My first post described how to build a VMware VM from a single dd image. A few folks “just asked Weg” to demonstrate how to do that from E01 images. Note that it doesn’t matter whether we start with a single or segmented E01 image (or whether we use a single or split dd image). Why? Because we’re going to build a VM from a physical disk, which really is a virtual disk that was mounted from an image. With regard to E01 images, we have to create a physical disk because VMware can’t translate an E01 image as it can a dd.
I’ll mention again a tool named Virtual Forensic Computing (VFC), which can automatically build a VM from either a dd or E01 image. It, too, requires that you first mount your E01 as a physical disk. VFC’s creator, Michael Penhallurick is a brilliant fellow to whom I owe a debt of gratitude for helping me get started in virtualization. http://www.md5.uk.com/products/vfc2.
In case some of you don’t mount images very often, I’ll provide a video on the process. There are several free or cost-based tools through which you can mount an image. I’ll use AccessData’s FTK Imager, which is freely offered at http://accessdata.com/support/adownloads.
We’re going to do things in somewhat of a reverse order from where we built a VM from a dd image. The first step is to create a VM in VMware from our mounted image. After you watch the video, I’ll explain a few things.
First, note that VMware must be opened after you mount your image. When VMware is opened, it enumerates disks on the system. Unless you re-open VMware, it will not see your newly mounted disk. I’ll also point out now that your image must be mounted whenever you want to access the VM or the virtual disk. We basically created a VM as we did in my first post, and used most of the same options. We ignored the warning about the need for “expertise” when using creating a VM from a physical disk. If I were creating a VM from a “real” disk, I may be more concerned.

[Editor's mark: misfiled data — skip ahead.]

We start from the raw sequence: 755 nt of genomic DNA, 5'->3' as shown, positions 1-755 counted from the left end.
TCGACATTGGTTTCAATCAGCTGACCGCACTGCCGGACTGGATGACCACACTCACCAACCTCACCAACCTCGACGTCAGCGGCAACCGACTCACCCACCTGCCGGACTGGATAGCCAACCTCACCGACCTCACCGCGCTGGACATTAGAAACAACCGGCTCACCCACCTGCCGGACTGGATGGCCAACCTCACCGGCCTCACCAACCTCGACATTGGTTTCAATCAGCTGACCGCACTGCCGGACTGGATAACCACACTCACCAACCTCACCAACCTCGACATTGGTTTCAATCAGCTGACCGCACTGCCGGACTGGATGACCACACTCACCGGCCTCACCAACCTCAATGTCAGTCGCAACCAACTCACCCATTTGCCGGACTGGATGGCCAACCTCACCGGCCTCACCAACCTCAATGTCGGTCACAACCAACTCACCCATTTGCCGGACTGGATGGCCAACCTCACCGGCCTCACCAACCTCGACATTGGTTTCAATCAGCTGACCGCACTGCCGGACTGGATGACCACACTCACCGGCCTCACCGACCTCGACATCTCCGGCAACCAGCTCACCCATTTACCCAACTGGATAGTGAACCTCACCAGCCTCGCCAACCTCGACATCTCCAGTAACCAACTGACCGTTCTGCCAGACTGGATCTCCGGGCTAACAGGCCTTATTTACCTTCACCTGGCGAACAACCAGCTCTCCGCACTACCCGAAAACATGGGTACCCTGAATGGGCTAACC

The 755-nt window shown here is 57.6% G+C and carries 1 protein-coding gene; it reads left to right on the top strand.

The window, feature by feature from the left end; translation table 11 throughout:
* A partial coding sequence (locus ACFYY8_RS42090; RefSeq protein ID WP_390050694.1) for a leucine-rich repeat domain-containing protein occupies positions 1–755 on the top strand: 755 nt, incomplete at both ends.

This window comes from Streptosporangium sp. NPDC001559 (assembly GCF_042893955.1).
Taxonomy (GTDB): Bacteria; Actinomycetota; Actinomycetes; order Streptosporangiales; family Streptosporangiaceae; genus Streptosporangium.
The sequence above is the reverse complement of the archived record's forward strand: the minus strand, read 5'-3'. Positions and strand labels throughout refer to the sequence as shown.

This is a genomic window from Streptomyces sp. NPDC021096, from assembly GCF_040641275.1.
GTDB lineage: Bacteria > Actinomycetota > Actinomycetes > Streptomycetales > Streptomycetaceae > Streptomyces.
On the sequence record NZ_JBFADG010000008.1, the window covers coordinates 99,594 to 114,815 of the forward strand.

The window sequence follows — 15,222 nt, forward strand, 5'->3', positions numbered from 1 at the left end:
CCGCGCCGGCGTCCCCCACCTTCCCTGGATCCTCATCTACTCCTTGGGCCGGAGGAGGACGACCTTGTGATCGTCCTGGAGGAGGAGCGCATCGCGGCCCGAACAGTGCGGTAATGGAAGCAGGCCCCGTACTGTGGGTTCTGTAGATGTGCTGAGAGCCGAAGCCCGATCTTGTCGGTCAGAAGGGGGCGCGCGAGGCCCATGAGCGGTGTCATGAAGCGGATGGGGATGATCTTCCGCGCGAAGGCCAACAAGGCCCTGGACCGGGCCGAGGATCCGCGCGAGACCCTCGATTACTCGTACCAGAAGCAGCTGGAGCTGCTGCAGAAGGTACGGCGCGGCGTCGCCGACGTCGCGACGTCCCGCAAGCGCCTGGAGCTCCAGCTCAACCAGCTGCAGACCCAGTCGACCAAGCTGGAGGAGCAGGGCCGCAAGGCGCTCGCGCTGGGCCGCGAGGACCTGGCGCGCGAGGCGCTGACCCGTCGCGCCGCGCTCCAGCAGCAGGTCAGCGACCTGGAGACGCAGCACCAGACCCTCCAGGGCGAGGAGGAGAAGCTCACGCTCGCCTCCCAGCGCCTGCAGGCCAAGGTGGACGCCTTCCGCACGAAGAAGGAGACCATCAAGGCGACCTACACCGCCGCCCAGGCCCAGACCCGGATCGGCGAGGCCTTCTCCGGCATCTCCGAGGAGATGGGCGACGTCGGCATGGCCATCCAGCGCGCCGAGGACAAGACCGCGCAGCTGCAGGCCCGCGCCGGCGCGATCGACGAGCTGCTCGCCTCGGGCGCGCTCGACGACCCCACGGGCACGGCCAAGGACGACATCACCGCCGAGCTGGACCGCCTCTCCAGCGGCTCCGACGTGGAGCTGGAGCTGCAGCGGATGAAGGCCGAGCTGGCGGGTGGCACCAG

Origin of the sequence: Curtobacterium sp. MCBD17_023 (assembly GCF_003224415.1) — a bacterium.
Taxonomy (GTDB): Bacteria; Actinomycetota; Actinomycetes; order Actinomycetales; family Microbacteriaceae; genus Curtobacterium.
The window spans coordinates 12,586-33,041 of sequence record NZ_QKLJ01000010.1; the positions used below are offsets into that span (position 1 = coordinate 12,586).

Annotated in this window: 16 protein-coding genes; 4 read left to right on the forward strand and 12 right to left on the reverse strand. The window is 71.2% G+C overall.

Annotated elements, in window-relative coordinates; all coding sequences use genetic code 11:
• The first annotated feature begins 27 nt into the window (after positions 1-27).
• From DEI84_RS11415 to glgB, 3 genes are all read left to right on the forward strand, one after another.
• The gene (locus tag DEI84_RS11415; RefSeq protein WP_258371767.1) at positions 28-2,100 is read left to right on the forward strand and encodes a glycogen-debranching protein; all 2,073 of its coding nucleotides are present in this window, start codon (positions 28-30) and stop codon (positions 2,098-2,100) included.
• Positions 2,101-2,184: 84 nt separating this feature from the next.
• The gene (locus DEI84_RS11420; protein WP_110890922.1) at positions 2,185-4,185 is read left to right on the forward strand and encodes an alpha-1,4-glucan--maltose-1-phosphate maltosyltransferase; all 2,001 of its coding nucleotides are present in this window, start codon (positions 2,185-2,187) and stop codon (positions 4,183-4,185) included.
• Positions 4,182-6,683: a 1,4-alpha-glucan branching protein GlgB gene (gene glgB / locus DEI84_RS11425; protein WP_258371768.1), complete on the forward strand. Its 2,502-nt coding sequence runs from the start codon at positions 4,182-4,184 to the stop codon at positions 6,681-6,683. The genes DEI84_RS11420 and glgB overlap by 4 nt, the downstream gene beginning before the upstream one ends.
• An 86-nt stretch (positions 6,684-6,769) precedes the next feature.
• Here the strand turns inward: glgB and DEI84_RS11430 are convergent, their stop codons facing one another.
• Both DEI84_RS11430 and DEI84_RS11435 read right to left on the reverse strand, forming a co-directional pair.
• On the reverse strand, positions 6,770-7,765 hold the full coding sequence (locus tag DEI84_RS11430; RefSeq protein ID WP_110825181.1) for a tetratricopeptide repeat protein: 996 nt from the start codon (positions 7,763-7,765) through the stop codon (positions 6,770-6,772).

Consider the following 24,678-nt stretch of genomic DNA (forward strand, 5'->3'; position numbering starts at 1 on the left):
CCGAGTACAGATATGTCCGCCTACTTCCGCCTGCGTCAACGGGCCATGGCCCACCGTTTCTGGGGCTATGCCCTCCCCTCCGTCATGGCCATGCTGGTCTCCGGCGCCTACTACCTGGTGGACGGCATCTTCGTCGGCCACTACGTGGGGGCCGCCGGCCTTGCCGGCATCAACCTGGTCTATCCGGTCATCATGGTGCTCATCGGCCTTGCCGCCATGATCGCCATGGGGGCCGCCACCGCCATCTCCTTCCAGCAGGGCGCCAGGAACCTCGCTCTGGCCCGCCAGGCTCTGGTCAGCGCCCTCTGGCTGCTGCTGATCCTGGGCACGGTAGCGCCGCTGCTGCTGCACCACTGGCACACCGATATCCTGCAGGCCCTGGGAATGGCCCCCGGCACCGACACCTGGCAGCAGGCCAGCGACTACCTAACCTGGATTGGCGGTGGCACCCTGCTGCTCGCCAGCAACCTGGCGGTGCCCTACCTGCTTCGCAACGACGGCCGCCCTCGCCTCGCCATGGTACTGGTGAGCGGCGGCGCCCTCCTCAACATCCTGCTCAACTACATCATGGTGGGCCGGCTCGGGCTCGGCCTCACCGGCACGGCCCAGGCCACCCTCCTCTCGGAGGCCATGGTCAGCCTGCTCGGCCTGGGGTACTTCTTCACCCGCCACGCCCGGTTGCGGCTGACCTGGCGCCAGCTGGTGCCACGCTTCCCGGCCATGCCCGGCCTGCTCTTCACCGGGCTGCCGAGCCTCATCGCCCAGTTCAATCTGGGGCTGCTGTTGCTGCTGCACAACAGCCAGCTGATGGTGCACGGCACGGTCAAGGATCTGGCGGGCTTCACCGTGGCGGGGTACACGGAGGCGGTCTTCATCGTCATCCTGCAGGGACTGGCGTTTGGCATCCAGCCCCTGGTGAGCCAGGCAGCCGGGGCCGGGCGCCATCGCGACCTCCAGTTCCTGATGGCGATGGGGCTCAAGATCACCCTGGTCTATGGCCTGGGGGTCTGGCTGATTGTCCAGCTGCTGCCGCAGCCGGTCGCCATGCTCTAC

VMware does not allow snapshots of physical disks inherently. We have to make VMware think that the disk really isn’t a physical disk. To do so, we’ll edit the VMware configuration file, which is the VMX file that VMware created when we built our VM. That file is in the folder to which we pointed VMware when we created the VM. Below is a screenshot of the relevant portion of the VMX file, which is a text file.
We can see the highlighted line, which tells VMware that we’re using a physical disk. We’ll edit that line as follows:
We removed the string “raw,” which changed “rawDisk” to “Disk.” You also may notice that VMware created a vmdk file in the same path. Usually, we don’t need to edit this file. If you haven’t done so, either close VMware or close your new VM. Then, re-open the VMware or the VM. Navigate to VM\Snapshot:
Now, snapshots are available! Take a snapshot. If you go back to your VM’s folder, you just may see 150 snapshot files. Don’t be alarmed. VMware will split snapshots in this situation, but it has no effect on our mission. I will say that VFC has figured out a way to avoid splitting snapshots.
At this point, you can go back to my first post and see how to edit the registry and remove passwords. After mounting our disk as writable, we’ll make sure that the LSI_SCSI service Start value=0, and we’ll strip any passwords (remembering EFS issues).
We now have a bootable VM of our E01 image. It really doesn’t take any time at all to get to this point. However, we’ll approach our shadow volume exam a little differently in this case. We’ll do it from within out running VM, and I’ll go into that in my next post.